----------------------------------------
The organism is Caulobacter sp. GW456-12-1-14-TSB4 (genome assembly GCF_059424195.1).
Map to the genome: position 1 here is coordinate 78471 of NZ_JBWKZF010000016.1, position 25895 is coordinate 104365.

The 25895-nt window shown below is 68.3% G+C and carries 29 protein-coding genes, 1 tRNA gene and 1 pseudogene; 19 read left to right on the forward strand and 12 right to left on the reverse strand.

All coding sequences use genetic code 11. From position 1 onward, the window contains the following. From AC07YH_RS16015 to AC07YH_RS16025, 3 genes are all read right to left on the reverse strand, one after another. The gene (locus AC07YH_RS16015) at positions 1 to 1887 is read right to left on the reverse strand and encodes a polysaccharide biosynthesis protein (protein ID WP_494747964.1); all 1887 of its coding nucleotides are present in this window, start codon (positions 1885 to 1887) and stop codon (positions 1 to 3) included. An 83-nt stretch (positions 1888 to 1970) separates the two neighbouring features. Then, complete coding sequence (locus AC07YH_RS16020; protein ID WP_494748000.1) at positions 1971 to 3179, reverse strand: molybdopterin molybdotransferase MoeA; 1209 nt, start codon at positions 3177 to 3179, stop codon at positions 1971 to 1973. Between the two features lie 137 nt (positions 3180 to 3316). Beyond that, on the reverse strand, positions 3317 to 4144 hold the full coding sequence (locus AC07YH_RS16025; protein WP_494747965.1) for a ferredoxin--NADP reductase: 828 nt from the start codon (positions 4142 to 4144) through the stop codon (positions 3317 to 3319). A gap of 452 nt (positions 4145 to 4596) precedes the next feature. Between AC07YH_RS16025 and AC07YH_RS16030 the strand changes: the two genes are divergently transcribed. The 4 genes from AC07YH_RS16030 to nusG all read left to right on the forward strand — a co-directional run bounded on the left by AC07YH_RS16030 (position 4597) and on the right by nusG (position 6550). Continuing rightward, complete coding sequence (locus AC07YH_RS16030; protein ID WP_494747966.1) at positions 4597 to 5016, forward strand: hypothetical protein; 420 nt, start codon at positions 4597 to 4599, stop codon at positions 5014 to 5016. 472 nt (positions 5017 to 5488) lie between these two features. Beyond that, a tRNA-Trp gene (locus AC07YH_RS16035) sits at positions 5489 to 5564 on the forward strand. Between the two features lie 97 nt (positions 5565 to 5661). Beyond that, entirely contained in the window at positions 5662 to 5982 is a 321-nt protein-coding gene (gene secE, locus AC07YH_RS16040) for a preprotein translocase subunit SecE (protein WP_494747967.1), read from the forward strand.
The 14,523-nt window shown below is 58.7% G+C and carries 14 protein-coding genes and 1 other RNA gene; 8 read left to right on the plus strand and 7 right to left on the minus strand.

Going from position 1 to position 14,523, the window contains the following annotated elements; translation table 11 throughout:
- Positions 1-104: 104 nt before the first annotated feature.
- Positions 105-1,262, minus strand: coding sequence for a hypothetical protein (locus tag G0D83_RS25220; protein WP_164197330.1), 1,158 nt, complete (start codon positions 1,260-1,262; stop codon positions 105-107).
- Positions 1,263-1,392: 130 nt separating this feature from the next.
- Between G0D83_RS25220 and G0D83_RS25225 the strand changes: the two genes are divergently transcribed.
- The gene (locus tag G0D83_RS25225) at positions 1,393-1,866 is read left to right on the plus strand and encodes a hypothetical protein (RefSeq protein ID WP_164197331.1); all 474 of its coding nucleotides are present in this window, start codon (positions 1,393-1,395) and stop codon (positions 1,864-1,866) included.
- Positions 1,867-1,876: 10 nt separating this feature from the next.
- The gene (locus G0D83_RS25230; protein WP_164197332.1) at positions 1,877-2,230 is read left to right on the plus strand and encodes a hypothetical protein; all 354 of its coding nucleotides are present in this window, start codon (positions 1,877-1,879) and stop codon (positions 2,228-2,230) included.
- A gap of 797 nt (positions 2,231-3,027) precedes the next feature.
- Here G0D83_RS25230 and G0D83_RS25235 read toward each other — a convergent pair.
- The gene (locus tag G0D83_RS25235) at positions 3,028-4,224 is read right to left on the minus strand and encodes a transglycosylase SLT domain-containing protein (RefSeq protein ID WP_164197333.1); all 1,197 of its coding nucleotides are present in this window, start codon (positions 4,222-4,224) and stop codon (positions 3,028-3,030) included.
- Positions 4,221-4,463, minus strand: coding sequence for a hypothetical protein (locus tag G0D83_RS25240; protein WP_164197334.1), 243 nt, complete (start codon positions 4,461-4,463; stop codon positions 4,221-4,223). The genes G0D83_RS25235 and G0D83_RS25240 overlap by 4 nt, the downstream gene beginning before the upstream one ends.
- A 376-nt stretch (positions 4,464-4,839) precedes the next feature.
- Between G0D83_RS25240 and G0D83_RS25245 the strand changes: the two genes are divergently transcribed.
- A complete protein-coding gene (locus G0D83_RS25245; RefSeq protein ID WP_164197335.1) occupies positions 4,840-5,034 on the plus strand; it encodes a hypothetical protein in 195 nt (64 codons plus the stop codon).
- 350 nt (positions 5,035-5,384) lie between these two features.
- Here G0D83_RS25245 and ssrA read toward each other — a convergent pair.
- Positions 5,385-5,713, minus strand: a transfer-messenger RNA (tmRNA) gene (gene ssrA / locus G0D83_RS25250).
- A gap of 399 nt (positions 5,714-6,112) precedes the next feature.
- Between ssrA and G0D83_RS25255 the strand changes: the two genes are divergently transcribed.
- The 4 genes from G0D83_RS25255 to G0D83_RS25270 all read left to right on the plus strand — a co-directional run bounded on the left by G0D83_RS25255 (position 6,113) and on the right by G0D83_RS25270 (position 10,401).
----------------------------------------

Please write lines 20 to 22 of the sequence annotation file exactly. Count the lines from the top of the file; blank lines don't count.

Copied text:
- A complete protein-coding gene (locus G0D83_RS25245; RefSeq protein ID WP_164197335.1) occupies positions 4,840-5,034 on the plus strand; it encodes a hypothetical protein in 195 nt (64 codons plus the stop codon).
- 350 nt (positions 5,035-5,384) lie between these two features.
- Here G0D83_RS25245 and ssrA read toward each other — a convergent pair.